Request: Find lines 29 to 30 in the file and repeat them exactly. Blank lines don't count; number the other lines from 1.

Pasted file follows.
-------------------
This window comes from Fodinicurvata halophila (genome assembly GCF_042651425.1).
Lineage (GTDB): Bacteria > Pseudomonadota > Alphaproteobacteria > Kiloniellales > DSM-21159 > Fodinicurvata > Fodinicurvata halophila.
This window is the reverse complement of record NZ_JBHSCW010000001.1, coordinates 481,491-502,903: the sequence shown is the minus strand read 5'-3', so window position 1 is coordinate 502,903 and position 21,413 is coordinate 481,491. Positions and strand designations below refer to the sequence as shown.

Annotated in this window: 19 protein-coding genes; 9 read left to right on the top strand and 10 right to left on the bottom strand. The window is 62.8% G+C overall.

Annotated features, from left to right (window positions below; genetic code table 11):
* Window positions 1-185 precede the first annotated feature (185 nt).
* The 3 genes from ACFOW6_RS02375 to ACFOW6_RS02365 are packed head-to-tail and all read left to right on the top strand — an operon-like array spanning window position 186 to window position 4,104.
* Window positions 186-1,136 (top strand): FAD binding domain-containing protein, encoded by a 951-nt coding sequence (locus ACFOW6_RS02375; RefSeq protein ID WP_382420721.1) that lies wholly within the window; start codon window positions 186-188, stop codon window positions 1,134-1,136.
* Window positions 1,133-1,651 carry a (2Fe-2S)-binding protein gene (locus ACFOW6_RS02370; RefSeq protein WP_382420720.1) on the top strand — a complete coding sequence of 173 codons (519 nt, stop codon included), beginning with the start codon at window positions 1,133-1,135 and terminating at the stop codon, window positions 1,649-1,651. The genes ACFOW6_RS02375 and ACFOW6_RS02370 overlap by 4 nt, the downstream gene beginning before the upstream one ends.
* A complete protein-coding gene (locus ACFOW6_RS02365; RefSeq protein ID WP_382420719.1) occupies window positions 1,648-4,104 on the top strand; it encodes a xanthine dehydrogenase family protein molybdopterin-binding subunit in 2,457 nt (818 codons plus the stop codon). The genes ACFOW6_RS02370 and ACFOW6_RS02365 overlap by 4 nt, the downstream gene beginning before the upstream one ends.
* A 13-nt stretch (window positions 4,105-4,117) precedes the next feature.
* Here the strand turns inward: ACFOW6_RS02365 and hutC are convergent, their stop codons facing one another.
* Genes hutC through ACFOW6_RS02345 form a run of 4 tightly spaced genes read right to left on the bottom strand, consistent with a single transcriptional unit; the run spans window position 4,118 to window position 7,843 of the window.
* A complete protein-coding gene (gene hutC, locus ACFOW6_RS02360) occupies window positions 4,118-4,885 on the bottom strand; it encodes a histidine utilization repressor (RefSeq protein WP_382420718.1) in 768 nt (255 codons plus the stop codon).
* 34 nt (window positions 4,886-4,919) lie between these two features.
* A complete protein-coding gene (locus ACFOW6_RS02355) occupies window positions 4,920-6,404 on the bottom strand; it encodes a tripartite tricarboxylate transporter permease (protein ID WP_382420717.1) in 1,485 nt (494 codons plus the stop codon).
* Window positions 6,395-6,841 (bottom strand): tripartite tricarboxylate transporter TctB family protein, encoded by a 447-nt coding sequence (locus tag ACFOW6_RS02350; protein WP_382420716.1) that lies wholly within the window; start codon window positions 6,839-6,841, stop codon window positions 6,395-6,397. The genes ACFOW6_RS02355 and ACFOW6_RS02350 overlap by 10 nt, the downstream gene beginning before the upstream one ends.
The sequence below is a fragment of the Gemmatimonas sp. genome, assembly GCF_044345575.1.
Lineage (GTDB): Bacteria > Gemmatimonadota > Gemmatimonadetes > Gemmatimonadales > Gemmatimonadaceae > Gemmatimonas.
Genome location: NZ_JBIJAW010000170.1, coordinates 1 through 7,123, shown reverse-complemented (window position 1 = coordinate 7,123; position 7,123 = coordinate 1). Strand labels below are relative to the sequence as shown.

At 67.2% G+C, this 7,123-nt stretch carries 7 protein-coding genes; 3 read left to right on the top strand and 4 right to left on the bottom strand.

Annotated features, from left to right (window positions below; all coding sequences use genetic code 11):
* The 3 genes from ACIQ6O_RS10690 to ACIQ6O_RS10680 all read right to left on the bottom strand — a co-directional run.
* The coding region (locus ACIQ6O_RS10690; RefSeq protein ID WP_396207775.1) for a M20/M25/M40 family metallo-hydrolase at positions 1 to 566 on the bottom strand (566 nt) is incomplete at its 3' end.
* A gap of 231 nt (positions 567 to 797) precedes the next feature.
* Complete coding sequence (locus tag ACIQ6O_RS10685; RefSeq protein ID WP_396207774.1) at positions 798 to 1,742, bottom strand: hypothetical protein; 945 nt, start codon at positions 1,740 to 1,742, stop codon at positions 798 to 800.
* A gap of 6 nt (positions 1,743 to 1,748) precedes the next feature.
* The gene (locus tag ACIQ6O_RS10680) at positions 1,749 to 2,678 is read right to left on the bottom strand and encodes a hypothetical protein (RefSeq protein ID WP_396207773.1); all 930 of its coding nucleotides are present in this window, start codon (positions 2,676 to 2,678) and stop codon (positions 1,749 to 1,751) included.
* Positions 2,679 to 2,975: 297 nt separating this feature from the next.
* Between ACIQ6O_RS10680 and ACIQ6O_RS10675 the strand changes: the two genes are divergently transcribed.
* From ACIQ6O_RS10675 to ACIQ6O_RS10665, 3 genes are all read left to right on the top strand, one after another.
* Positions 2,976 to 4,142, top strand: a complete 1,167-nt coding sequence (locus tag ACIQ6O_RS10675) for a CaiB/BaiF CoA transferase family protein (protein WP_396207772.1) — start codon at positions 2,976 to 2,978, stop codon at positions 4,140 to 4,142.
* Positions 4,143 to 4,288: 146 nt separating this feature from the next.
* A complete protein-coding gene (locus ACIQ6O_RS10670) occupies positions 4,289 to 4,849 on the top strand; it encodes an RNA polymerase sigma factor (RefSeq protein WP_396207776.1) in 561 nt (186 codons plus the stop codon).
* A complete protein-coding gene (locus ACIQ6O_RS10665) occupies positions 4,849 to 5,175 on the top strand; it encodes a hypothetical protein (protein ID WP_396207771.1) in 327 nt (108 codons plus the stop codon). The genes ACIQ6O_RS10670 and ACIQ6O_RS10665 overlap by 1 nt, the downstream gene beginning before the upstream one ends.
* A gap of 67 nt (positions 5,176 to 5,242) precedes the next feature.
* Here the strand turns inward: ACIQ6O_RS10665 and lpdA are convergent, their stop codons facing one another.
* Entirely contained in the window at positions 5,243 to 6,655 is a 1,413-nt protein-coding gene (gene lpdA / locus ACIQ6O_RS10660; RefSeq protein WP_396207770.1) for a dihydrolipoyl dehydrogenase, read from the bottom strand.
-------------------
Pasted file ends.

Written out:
* Positions 2,679 to 2,975: 297 nt separating this feature from the next.
* Between ACIQ6O_RS10680 and ACIQ6O_RS10675 the strand changes: the two genes are divergently transcribed.